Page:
SOURCE: American AirlinesSUMMARY:
Climate change is a pressing global challenge, and American Airlines believes it must do its part to address it. That is why the airline has set a goal to achieve net zero carbon emissions by 2050. While ambition is important, American knows that what matters most is having a clear roadmap — with both a long-term vision and intermediate milestones — to achieve it.DESCRIPTION:
American Airlines has launched an effort to build its carbon reduction pathway to 2050 and to refine and expand its strategy for addressing the risks and opportunities associated with climate change. The airline's ESG Report is American's first step toward both efforts, and the airline intends to develop intermediate goals once their demand forecast is stabilized following the disruption caused by the COVID-19 pandemic.
American expects there will be a higher price on carbon in the future — which reinforces the intention to drive to net zero — and is developing a strategy to position the company to succeed.
While there are many steps American can take to reduce its carbon footprint, transitioning to a low- or no-carbon aviation future will depend on the combined efforts of the private sector and effective policies from governments at all levels, along with advances in airframe, engine and fuel technologies. American is committed to helping lead the way.
Advancing Industry Goals
The global airline industry contributes about 2% of all human-induced carbon dioxide (CO2) emissions, and the industry’s share of global emissions is projected to rise. The airline industry is one of the few sectors that has established global CO2 emissions goals, which include an average improvement in fuel efficiency of 1.5% per year from 2009 to 2020, carbon-neutral growth after 2020 and a 50% reduction in net aviation CO2 emissions from 2005 levels by 2050.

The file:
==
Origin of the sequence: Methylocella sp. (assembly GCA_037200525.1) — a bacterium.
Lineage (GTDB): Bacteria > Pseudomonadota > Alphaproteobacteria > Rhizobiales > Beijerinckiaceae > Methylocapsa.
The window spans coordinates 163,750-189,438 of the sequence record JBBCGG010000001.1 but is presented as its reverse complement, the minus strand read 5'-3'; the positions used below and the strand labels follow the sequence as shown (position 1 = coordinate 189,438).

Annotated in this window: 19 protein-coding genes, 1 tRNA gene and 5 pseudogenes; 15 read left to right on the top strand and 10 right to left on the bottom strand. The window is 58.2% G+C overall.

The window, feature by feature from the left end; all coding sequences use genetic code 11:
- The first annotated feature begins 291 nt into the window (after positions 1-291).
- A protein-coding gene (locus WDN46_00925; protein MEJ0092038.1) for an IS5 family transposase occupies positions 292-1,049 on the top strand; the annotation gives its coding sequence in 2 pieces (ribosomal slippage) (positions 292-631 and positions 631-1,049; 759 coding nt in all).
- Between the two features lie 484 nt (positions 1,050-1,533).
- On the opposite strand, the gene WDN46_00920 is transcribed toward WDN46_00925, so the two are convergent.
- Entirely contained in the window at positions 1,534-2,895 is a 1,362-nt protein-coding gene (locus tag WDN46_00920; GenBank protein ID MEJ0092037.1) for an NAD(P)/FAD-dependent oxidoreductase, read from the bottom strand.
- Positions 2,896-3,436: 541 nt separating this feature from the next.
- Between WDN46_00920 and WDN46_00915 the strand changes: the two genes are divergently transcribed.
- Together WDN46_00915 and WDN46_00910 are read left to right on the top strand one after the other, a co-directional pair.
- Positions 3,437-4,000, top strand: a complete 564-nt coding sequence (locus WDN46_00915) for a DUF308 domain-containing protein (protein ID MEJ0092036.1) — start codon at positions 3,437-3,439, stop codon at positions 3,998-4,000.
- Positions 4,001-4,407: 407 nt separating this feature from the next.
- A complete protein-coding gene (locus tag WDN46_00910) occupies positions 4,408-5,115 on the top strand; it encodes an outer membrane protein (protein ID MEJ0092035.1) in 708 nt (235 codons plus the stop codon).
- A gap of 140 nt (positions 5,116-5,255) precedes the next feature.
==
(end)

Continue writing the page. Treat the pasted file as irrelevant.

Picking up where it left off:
To achieve these important industry goals, American adopted two environmental sustainability targets for its own operations: attain an average improvement in fuel efficiency of 1.5% per year from 2014 (the first full year after merging with US Airways) through 2020, and source 2.5 GJ of renewable energy by 2025. In addition, along with others in the industry, American is subject to the Carbon Offsetting and Reduction Scheme for International Aviation (CORSIA), which aims to achieve carbon-neutral growth in CO2 emissions from international aviation after 2020. Adopted by the United Nations’ International Civil Aviation Organization (ICAO) in 2016 and currently being implemented by the United States and countries around the world, CORSIA is the first global carbon pricing mechanism covering an entire sector.
American supports the industry’s goals — but believes the scale of the climate challenge, and the science behind it, demands increasing the scale of the company’s ambitions to achieve net zero carbon emissions by 2050. As one of the world’s largest airlines, American knows it needs to be a leader in helping to drive the operational, policy and technological changes needed to reduce CO2 emissions from air travel to try to limit global warming to 1.5° Celsius, which is the limit advised by the Intergovernmental Panel on Climate Change (IPCC) to avoid the most damaging and irreversible impacts of climate change.
While the COVID-19 crisis has upended the industry and compelled American to adjust the pace of some of its efforts, it has not diminished the airline's belief in the importance of addressing climate change. Instead, the pandemic has underscored the need for collective action to address critical global challenges that have profound implications for people and economies and reinforced the work to make the company stronger and more resilient.
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KEYWORDS: American Airlines, NASDAQ:AAL